Because of the “nerd” association, Taos Academy instructor Lee Shawver thinks computer science gets a bad rap. But that doesn’t deter him or his students from learning how to manipulate, manage, transform, and encode computer software information.
The Youth Coding League (YCL) is an innovative and complete learning program, built for schools and community organizations, that introduces 5th-8th graders to computer science and coding. The YCL focuses on access, inclusion, and productiveness. This project-based introduction to computer coding pits schools from around the country against each other in friendly competition.
The grades are split into two competition groups — Grades 5-6 and Grades 7-8. Any students in those grades can participate. Coding experience is not necessary.
YCL’s first competition was in 2018-2019 held just in Missouri. It grew to include schools in Kansas and Kentucky in 2019-2020. Fifty schools and 1,300 students from Kansas, Missouri, Illinois, Kentucky, and Vermont made up the 2021-2022 YCL teams. This year, Taos Academy is the first participating school from New Mexico. UNM-Taos HIVE Executive Director Rose Reza introduced YCL to the Taos community and is sponsoring the program. Reza has secured funding from a U.S. Dept. of Energy grant to help grow the YCL program to five schools in 5 years.
“My real goal is to have this program in all schools eventually,” Reza said. “I approached Taos Academy to see if there was interest in participating and they agreed.”
Shawver, who teaches STEMarts, and Design and Technology, agreed to be the YCL coach. During a hallway conversation with Dr. Traci Filiss, superintendent of the district and school director, she told Shawver she thought he’d be “the best coach.” Shawver was already thinking about increasing computer science class offerings. Shawver is currently taking a backend software development course through a University of New Mexico coding bootcamp. His YCL involvement seemed to be kismet.
“This program falls under our core strategy of youth education. Currently, we are collaborating with True Kids 1 and STEMarts Lab (Taos-based initiatives) and, new to the youth programs, the Youth Coding League,” Reza said. “As a network member of the Center on Rural Innovation, the HIVE has the ability to share best practices and programming. One program in particular that I have been wanting to launch in our community is the Youth Coding League. As a community, we have to get our youth into coding, so they too can have the opportunity to advance in this digital age.”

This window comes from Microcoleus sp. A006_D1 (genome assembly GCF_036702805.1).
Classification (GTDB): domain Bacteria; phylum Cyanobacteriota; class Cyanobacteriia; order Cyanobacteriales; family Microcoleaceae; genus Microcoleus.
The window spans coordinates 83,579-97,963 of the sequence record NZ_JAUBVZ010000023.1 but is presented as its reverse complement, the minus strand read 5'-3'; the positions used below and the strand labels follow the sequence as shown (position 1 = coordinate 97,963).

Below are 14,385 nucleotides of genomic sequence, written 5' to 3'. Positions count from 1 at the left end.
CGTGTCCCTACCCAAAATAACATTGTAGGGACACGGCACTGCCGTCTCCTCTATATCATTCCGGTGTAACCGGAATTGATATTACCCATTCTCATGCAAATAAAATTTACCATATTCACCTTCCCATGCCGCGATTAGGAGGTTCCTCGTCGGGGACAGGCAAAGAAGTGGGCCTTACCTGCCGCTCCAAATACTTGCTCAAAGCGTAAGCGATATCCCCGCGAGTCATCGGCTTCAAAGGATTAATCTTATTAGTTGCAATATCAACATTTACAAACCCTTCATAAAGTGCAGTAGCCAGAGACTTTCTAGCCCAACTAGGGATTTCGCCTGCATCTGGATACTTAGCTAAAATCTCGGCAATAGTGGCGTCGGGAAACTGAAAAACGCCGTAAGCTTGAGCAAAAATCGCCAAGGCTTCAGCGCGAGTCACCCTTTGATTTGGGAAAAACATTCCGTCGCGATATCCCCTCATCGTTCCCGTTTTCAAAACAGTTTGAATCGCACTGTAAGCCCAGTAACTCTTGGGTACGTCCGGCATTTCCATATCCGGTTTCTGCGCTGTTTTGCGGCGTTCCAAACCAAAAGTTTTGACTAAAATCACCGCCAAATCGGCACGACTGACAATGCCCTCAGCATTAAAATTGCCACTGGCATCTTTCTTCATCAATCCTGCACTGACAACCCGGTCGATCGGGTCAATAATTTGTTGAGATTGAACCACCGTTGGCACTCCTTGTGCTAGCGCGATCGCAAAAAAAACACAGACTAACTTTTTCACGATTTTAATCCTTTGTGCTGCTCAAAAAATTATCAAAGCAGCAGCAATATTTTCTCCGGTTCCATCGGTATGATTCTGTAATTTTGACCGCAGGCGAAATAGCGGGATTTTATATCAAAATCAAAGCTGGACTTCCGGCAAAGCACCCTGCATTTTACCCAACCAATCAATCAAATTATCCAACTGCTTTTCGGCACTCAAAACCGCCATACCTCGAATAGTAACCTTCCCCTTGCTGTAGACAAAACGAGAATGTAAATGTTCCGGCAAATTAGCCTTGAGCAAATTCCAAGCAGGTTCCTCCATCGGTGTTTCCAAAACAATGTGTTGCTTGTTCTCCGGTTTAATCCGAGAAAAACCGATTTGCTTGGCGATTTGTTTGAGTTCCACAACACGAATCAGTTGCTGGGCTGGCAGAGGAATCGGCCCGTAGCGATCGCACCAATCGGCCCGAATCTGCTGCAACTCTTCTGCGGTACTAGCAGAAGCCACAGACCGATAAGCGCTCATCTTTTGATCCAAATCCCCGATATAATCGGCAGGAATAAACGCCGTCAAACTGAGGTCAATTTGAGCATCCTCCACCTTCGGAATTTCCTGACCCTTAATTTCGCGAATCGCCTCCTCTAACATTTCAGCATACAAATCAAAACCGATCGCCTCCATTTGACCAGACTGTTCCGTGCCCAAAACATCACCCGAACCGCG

Shawver recruited students at Taos Academy and Reza brought in a student from Taos Charter School for a total of six after one student left the league. Shawver said losing a coder will probably knock the 7-8th grade team out of the top spots, but no one is discouraged. “Their heads are still held high,” Shawver said.
Through YCL, students learn key computer science principles through a weekly project in hopes of accumulating a high enough team score to enter a postseason competition for a chance to win prizes. The regular season is 9-weeks long. Students work on their projects during and after school.
“The program demystifies the basics of programming,” Shawver explained. “It teaches them logic, problem-solving, and creativity.”
At a recent Taos Academy team meeting of the 7th- and 8th-graders, they were hard at work on Sprint 6 — the creation of a video game — due the following day. The game has a “friends” theme. Building it from scratch, the students came up with having two players work together — each tasked with moving a character across the bottom of the screen as they try to “catch” either a blue or yellow star falling from the top of the screen to the bottom before the stars disappear. To get more points, the “friends” must work together to catch a falling green star at the same time, all while avoiding falling snakes.
After asking the coders if they were having fun, all heads nodded. Isla spoke for the team when she said YCL is about “discovering new things and being creative.”
Why computer coding? The ability to code computer programs is an important part of literacy today society. When young people learn to code, they learn important strategies for solving problems, designing projects, and communicating ideas in a teamwork setting. Plus, it’s a confidence booster, and something fun and different for the students to engage in. And the prizes — from cash to electronic devices — are a great incentive, too.
Reza hopes the community will support the local teams in the playoffs, which will come at the end of the “Sprints” — the preliminary rounds’ weekly projects. The regular season concludes on Nov. 4.
“I’m so proud and pleased that Rose has made this possible. She is so supportive and accessible,” Shawver added.
Interested individuals can track how students (coders) and teams are doing, how the scoring works, and more at YouthCodingLeague.com.